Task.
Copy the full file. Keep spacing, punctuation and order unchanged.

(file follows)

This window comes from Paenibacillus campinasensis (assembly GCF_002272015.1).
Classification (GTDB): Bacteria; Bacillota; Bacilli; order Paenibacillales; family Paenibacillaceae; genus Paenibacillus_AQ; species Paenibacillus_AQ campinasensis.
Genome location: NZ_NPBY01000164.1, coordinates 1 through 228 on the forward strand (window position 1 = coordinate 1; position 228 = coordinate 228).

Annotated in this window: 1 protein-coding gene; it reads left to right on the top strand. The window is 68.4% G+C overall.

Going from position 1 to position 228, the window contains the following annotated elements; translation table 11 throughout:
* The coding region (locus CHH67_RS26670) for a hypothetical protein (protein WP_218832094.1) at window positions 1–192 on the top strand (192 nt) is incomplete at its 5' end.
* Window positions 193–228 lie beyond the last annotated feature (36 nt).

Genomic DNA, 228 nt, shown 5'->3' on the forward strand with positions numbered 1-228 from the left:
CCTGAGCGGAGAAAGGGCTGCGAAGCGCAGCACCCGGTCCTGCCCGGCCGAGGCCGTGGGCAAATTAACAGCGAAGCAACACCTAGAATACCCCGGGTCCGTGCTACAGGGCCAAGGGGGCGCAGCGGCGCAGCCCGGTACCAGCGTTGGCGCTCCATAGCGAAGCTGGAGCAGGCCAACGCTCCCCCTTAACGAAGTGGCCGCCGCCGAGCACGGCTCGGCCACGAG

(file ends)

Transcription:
This window comes from Paenibacillus campinasensis (assembly GCF_002272015.1).
Classification (GTDB): Bacteria; Bacillota; Bacilli; order Paenibacillales; family Paenibacillaceae; genus Paenibacillus_AQ; species Paenibacillus_AQ campinasensis.
Genome location: NZ_NPBY01000164.1, coordinates 1 through 228 on the forward strand (window position 1 = coordinate 1; position 228 = coordinate 228).

Annotated in this window: 1 protein-coding gene; it reads left to right on the top strand. The window is 68.4% G+C overall.

Going from position 1 to position 228, the window contains the following annotated elements; translation table 11 throughout:
* The coding region (locus CHH67_RS26670) for a hypothetical protein (protein WP_218832094.1) at window positions 1–192 on the top strand (192 nt) is incomplete at its 5' end.
* Window positions 193–228 lie beyond the last annotated feature (36 nt).

Genomic DNA, 228 nt, shown 5'->3' on the forward strand with positions numbered 1-228 from the left:
CCTGAGCGGAGAAAGGGCTGCGAAGCGCAGCACCCGGTCCTGCCCGGCCGAGGCCGTGGGCAAATTAACAGCGAAGCAACACCTAGAATACCCCGGGTCCGTGCTACAGGGCCAAGGGGGCGCAGCGGCGCAGCCCGGTACCAGCGTTGGCGCTCCATAGCGAAGCTGGAGCAGGCCAACGCTCCCCCTTAACGAAGTGGCCGCCGCCGAGCACGGCTCGGCCACGAG